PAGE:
El Paso 1949

Another good Western filmed in Cinecolor – which I quite like – and starring John Payne and Gail Russell.

This was shown on British Television this weekend

EL PASO – a Cinecolor Western starring John Payne and Gail Russell

The film is set just after the Civil War, when Clay Fletcher ( John Payne), a lawyer from Charleston, arrives in El Paso on business. Clay also hopes to reunite with his long-lost love Susan ( Gail Russell), who moved to El Paso while he was away fighting for the South.

El Paso is a lawless city run by Bert Donner (Sterling Hayden) and his crony Sheriff La Farge (Dick Foran). They keep Susan’s father, an alcoholic judge (Henry Hull), well supplied with alcohol and under their control as they scheme to use taxes to take control of local farms. Clay successfully defends a former friend (Arthur Space) on a murder charge after he kills one of Donner’s men in self-defence, but eventually Clay is forced into a situation where he has to to deal with the town’s criminals with guns rather than law books.

The climactic action sequence is a gun battle during a dust storm.

ABOVE – Gail Russell with John Payne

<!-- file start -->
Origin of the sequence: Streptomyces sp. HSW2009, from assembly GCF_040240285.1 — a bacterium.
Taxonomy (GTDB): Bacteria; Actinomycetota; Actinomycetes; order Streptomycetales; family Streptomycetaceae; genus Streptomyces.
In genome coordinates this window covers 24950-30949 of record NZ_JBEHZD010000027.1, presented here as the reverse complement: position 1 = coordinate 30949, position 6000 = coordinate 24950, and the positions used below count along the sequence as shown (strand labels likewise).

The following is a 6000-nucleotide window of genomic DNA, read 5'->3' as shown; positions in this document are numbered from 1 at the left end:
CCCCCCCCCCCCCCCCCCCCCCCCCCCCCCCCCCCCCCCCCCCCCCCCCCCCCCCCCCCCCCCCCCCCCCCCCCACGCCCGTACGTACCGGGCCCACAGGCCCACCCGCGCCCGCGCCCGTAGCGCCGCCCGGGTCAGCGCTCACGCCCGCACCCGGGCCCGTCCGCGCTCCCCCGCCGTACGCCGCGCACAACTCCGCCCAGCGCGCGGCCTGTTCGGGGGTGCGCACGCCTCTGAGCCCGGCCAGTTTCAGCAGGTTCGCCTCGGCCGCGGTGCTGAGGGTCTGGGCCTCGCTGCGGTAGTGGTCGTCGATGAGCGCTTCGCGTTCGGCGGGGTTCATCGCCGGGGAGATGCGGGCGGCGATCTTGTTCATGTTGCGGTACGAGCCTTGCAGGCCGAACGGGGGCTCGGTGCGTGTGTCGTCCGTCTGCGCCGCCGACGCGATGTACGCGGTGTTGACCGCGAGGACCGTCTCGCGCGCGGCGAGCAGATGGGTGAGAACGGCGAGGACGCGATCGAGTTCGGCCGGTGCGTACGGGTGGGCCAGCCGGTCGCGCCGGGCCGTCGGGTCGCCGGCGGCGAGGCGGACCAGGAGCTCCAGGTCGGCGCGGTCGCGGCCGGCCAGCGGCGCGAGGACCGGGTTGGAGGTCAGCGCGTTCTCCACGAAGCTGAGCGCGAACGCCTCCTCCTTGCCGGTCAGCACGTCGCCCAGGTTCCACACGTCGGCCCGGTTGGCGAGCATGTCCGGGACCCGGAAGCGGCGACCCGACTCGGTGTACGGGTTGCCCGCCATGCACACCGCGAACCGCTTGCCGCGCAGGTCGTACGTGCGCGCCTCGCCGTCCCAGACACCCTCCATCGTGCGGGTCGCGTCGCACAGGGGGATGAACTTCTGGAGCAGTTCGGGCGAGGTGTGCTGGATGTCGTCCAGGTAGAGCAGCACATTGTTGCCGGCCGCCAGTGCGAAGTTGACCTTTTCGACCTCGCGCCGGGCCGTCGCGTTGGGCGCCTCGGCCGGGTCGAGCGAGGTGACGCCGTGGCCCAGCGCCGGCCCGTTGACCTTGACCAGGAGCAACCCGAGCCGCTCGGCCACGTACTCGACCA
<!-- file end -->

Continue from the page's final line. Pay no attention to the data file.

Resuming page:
Gail Russell with John Payne made a few films together – this was a good one.

An interesting aspect of the film is its use of Cinecolor, a relatively inexpensive process. In certain films Cinecolor looks good — it works quite well in Randolph Scott’s  The Nevadan (1950) — and also in this one El Paso ( 1949 )

I remember the process being impressive in the Jon Hall ‘Prince of Thieves’ from 1948 and some later Roy Rogers films which, by then, had a bigger budget

Super Cinecolor followed which was even better.

The film has an excellent cast, including a small but colourful appearance by Mary Beth Hughes as a clever thief, “Stagecoach Nellie.” John Payne and Gail Russell do well in their roles, and their strong performances are central to the film.

There’s also an appealing turn by Eduardo Noriega as the friendly Don Nacho Vazquez.

ABOVE – John Payne and Mary Beth Hughes

The film starts out well and has an entertaining first half, which includes Vazquez training Clay in the art of being a quick draw.

ABOVE – A big finish at the film’s end

ABOVE – A rousing ending

BELOW – The Film Premier in Oklahoma City on 25 March 1949

Back stage waiting to appear at the premiere of “El Paso” in Oklahoma City on March 26, 1949 are (L-R standing) Paramount exec Duke Clark, actor Paul Hogan (husband of Helen Forrest), Frank Faylen, Eduardo Noriega, theatre manager George Spelvin, co-producer Bill Thomas, songwriter Harry Revel. (L-R sitting) famous songtress Helen Forrest, Mr. and Mrs. Gabby Hayes, Mary Beth Hughes, John Payne.

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